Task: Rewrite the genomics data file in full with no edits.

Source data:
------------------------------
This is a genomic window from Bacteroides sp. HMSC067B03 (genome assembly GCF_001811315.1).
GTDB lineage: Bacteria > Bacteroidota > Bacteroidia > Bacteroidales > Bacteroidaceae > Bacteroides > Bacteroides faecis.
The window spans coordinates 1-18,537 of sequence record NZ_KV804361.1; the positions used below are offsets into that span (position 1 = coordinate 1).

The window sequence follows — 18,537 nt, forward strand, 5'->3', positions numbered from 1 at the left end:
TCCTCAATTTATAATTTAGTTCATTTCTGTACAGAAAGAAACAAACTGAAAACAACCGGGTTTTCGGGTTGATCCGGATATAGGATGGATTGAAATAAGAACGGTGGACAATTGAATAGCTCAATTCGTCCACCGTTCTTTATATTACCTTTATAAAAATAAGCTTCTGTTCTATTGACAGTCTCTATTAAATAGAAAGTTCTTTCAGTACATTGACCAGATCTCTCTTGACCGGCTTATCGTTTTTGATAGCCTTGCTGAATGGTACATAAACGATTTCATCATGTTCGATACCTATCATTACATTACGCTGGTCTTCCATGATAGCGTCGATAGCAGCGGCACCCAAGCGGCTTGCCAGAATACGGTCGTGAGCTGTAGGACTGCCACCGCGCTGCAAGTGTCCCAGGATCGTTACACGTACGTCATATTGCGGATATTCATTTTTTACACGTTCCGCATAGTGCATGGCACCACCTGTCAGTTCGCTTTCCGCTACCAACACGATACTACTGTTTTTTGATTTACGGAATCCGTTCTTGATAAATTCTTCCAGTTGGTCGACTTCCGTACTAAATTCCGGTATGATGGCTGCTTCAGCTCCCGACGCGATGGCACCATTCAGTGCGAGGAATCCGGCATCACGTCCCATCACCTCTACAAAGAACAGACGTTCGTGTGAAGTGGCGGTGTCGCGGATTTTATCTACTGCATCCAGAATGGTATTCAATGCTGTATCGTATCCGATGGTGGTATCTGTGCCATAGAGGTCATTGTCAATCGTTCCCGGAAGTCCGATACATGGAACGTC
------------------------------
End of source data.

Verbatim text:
This is a genomic window from Bacteroides sp. HMSC067B03 (genome assembly GCF_001811315.1).
GTDB lineage: Bacteria > Bacteroidota > Bacteroidia > Bacteroidales > Bacteroidaceae > Bacteroides > Bacteroides faecis.
The window spans coordinates 1-18,537 of sequence record NZ_KV804361.1; the positions used below are offsets into that span (position 1 = coordinate 1).

The window sequence follows — 18,537 nt, forward strand, 5'->3', positions numbered from 1 at the left end:
TCCTCAATTTATAATTTAGTTCATTTCTGTACAGAAAGAAACAAACTGAAAACAACCGGGTTTTCGGGTTGATCCGGATATAGGATGGATTGAAATAAGAACGGTGGACAATTGAATAGCTCAATTCGTCCACCGTTCTTTATATTACCTTTATAAAAATAAGCTTCTGTTCTATTGACAGTCTCTATTAAATAGAAAGTTCTTTCAGTACATTGACCAGATCTCTCTTGACCGGCTTATCGTTTTTGATAGCCTTGCTGAATGGTACATAAACGATTTCATCATGTTCGATACCTATCATTACATTACGCTGGTCTTCCATGATAGCGTCGATAGCAGCGGCACCCAAGCGGCTTGCCAGAATACGGTCGTGAGCTGTAGGACTGCCACCGCGCTGCAAGTGTCCCAGGATCGTTACACGTACGTCATATTGCGGATATTCATTTTTTACACGTTCCGCATAGTGCATGGCACCACCTGTCAGTTCGCTTTCCGCTACCAACACGATACTACTGTTTTTTGATTTACGGAATCCGTTCTTGATAAATTCTTCCAGTTGGTCGACTTCCGTACTAAATTCCGGTATGATGGCTGCTTCAGCTCCCGACGCGATGGCACCATTCAGTGCGAGGAATCCGGCATCACGTCCCATCACCTCTACAAAGAACAGACGTTCGTGTGAAGTGGCGGTGTCGCGGATTTTATCTACTGCATCCAGAATGGTATTCAATGCTGTATCGTATCCGATGGTGGTATCTGTGCCATAGAGGTCATTGTCAATCGTTCCCGGAAGTCCGATACATGGAACGTC